Vienna, Austria - Three hundred participants and civil society leaders representing more than 40 NGOs gathered in one of the largest NGO conferences ever held in the United Nations building in Vienna, in the UNIDO Board Room, to attend the Austrian event of the Global Peace Tour 2009. More than 20 embassies were represented by the ambassador or a senior staff member. The event was made possible thanks to the support of the NGO Liaison office at the UN in Vienna.
The Austrian Prime Minister, Werner Fayman, sent a message of encouragement which was read by the Secretary General of the Austrian chapter of the Universal Peace Federation, Mr. Peter Haider, who welcomed the participants.
“All people of this world have a right to live in peace, and we have to be ready to take responsibility for that.… We can’t simply accept a negative situation as our destiny; rather we should work for a better world without violence and injustice. Especially events such as this create a platform for those who are ready to do this. Therefore this ‘Global Peace Tour’ is an important step in our endeavors for overall peace and enables us to have hope for the future.” (Austrian Prime Minister, Werner Fayman)
The Vienna Peace Choir sang two songs to open the conference: “The Trout,” an Austrian classic by Franz Schubert, and “Let There Be Peace on Earth,” which inspired UN staff and was a refreshing change to sometimes dry meetings.
The United Nations Year of Reconciliation 2009
Pursuant to the United Nations resolution (61/17) to proclaim 2009 as the International Year of Reconciliation, the first part of the conference, which was chaired by Dr. Christian Bruenner, a professor of constitutional law, dealt with this topic.
The chairman of the UN NGO Committee on Peace, Dr. Klaus Renoldner, spoke about the steps of success his organization, International Physicians for the Prevention of Nuclear War, has experienced in promoting the Comprehensive Nuclear Test Ban Treaty. The Preparatory Commission for the Comprehensive Nuclear-Test-Ban Treaty Organization aims to implement the Comprehensive Nuclear Test Ban Treaty and is located in the Vienna International Centre. He expressed satisfaction about US President Barack Obama's recent call “to rid the world of nuclear weapons.”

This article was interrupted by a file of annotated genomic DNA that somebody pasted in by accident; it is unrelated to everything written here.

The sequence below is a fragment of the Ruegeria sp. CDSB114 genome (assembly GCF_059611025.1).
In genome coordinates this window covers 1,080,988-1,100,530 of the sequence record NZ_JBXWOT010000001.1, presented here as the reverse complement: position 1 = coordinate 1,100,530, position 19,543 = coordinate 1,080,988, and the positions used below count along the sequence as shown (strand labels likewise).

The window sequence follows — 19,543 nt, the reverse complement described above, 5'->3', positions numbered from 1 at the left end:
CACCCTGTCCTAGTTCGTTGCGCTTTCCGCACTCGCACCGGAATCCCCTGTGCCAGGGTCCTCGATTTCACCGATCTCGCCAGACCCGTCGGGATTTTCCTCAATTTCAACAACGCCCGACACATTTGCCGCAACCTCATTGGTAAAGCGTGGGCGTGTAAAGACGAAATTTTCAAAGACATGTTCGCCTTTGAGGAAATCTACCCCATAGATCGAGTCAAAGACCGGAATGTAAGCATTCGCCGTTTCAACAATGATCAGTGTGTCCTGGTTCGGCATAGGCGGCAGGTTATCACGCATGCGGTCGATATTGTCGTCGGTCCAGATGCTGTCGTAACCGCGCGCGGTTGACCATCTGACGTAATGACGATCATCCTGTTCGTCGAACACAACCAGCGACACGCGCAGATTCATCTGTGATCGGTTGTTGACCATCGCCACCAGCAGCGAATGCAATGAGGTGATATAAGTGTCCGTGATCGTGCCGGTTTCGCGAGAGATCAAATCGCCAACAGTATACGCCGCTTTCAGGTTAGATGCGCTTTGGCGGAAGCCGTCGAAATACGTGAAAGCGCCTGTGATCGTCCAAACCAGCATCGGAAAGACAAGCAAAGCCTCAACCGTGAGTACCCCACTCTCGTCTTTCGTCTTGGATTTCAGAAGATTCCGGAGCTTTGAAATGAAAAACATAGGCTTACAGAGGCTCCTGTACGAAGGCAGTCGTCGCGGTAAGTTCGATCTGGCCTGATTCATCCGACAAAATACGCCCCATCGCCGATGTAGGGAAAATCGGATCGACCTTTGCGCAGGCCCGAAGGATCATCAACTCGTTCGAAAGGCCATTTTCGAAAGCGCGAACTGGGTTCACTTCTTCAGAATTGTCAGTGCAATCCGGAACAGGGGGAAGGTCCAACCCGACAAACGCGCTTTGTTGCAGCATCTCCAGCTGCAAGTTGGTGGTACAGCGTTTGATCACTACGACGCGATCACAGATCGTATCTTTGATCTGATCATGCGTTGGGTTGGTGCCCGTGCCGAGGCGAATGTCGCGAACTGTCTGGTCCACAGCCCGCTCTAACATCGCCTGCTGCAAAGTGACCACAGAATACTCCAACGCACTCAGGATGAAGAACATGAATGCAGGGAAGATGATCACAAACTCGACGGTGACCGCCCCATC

Mrs. Lilly Gundacker from the Women’s Federation for World Peace, an active member of various NGO committees at the UN in Vienna, then explained their ongoing project to have “Bridge of Peace” ceremonies as a concrete step to cross the distance between women and also men of enemy nations.
Mr. Stefan Maier, the Middle East coordinator of Caritas Austria, used photos to give a lively insight into his experience in organizing International Peace Camps for children in the Middle East, which he has been doing since 1999 in a different country every year.
Mag. Gudrun Kramer, co-director of the Institute for Integrative Conflict Transformation and Peace Building, spoke about her experience working as a mediator in conflicts in Sri Lanka since the tsunami. She explained how it took one year to find a way to build houses donated by a campaign of the Austrian daily newspaper Kurier for Muslim, Buddhist and Hindu flood victims in the same village. It was much harder to find a solution for members of different religions to live together than to build the houses.